Lack of Procedural Application


Implied in the behavioral characteristics of a software organization is that the a formalized development process is severely lacking.  Ironically, many good software engineering principles and methodologies are well-known and well-established.  It is the application of these principles that is lacking because the techniques and tools are seldom clearly defined and institutionalized.


A study of software engineering practices at major companies conducted by the Software Engineering Institute (SEI) of Carnegie Mellon University in Pittsburgh, PA, shows the state of the development process.  Refer to Figure 1.  According to this study, a mere 1% of organizations have instituted a formalized software development process.


Figure 1.  The State of the Development Process


The ideal goal for software development organizations should be to reach the point where the development process is closely managed and measured quantitatively, with improvement fed back into the process.  SEI reports that none of the companies surveyed had achieved this level of development in their software engineering.


As startling as these statistics seem, the most surprising aspect of software quality has been the level of tolerance by the consumer.


Traditionally, it was widely accepted that an IS department or software vendor would typically over promise and under deliver.  The impact of this type of delivery of products to the consumer was generally negligible because the IS departments and software vendors were the only game in town.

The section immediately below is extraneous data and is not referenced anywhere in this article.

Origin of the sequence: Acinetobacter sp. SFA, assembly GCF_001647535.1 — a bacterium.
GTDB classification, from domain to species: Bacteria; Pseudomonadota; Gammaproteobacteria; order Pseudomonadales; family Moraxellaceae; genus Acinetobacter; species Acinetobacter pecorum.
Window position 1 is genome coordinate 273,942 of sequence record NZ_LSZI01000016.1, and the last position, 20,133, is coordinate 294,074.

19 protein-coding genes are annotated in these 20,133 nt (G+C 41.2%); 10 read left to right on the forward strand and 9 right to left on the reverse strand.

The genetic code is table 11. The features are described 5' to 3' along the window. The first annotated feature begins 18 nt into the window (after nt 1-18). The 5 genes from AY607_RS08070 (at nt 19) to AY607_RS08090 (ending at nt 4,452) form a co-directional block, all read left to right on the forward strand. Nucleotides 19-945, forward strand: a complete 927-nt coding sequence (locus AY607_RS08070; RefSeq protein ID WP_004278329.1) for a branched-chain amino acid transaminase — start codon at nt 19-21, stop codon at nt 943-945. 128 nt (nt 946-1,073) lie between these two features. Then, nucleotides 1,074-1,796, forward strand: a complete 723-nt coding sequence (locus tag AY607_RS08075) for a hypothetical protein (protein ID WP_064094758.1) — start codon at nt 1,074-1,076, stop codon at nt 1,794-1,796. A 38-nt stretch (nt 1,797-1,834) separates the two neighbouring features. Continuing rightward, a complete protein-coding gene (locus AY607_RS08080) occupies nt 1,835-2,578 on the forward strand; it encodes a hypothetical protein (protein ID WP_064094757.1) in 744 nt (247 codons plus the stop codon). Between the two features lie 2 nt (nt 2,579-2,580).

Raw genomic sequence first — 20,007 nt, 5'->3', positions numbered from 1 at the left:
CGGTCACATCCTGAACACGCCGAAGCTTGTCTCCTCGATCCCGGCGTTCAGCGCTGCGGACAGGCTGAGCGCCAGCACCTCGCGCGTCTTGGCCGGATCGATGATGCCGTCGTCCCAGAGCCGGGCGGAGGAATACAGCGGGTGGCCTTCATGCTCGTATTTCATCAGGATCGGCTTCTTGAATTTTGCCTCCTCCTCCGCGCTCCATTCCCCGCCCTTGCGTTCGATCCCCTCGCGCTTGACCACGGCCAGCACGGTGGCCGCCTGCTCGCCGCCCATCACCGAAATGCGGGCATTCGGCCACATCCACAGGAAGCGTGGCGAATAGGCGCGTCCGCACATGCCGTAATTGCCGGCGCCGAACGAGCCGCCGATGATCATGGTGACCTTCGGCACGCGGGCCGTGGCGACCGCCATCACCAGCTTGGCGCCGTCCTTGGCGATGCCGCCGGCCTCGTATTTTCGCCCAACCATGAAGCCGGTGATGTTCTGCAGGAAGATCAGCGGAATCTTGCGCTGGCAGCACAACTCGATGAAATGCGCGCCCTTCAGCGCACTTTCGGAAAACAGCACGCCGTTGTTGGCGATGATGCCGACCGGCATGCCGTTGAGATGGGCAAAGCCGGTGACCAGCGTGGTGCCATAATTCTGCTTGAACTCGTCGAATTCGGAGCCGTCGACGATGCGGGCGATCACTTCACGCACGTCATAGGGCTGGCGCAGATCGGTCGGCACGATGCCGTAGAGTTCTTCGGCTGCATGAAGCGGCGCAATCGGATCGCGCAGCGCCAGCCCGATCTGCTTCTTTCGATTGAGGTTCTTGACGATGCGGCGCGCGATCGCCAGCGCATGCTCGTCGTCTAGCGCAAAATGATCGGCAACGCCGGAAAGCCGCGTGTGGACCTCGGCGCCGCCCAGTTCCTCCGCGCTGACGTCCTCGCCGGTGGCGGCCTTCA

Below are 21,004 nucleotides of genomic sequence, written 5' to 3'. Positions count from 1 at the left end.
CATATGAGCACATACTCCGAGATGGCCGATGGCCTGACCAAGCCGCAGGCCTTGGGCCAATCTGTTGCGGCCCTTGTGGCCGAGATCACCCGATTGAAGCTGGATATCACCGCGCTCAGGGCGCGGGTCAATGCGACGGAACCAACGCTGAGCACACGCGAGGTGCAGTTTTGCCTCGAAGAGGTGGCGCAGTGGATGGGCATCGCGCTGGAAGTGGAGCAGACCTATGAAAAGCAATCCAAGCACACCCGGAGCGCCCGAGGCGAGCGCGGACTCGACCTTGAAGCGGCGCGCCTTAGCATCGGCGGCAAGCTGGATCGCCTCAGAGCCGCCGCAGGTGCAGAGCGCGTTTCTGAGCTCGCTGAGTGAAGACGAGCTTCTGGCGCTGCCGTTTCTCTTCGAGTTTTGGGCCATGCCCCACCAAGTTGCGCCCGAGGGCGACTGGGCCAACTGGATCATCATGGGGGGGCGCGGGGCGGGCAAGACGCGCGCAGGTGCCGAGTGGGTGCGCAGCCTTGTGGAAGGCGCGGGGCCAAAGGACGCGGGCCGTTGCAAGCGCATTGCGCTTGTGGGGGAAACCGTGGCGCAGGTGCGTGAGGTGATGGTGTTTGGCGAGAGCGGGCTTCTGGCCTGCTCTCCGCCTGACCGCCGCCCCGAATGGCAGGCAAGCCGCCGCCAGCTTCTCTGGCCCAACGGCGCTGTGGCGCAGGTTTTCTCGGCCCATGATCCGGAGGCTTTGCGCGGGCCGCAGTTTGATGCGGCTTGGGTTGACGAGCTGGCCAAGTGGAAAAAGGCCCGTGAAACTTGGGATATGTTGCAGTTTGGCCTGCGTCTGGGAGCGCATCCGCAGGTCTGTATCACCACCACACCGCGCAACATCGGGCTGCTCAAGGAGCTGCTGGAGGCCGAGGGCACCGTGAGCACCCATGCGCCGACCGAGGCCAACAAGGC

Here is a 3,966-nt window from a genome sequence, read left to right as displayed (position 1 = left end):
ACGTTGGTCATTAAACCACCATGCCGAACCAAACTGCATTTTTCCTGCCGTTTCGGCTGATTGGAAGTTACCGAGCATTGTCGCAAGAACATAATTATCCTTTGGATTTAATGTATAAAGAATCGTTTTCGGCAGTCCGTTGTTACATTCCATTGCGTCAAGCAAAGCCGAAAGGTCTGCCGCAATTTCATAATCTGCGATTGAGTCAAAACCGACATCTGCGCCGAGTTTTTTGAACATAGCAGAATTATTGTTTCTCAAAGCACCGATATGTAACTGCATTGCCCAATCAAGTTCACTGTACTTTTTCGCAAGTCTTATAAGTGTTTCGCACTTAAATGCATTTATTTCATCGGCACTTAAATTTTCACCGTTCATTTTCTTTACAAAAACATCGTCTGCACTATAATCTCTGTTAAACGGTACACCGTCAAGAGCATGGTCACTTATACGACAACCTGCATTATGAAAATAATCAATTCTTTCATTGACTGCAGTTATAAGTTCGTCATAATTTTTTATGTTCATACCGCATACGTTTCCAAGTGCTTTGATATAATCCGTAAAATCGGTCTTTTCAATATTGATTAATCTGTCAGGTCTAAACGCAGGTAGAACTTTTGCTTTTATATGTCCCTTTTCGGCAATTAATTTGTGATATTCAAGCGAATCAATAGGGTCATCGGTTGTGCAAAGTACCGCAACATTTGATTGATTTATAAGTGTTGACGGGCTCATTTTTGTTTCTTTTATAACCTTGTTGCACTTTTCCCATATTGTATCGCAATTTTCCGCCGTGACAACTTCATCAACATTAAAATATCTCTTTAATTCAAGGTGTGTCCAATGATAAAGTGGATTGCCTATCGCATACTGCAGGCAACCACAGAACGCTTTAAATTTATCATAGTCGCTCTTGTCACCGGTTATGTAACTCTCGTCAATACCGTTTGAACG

Satisfy the Customer


Software users today are more sophisticated and demand more in terms of functionality and ease of use than they did a mere ten years ago.  The expansion of their knowledge has been drawn from a broad base of experience with commercial PC software products.  The current trend toward demanding quality is a direct by-product of the personal computer revolution.  End users have become less tolerant of spending a lot of time or money to produce applications or receive software products, both in absolute terms and regarding predictability.  One need only look at the broad acceptance of client/server and departmental computing to realize that end users have a great desire to participate in and control the software development process.  It is not a far stretch to state that the broken promises and high costs of days gone by have caused this scenario.


The key to establishing quality is defined by customer satisfaction—whether that customer is inside or outside the firm, a small account or a major client, a small department or large department.  When faced with intense competition, customer satisfaction is the only definition of quality that matters. 


Consider the following:  Given a choice between a Dodge Stealth that breaks down 50% of the time and a Toyota Corolla that is 99% reliable, which car would you choose?[1]  What if the further stipulation were applied that this one car would be your only car?  Some would choose the Stealth because of its style and sportiness.  Others will select the Corolla because of its dependability.  The point is that there is no globally correct answer.  To arrive at the correct answer one must understand the customer and cater to his wishes. 


Instituting a Flexible Methodology


Software development productivity has improved over the past 20 years, but perceived software quality, customer satisfaction, has not kept pace.  The software development process must be guided by a comprehensive software quality improvement program.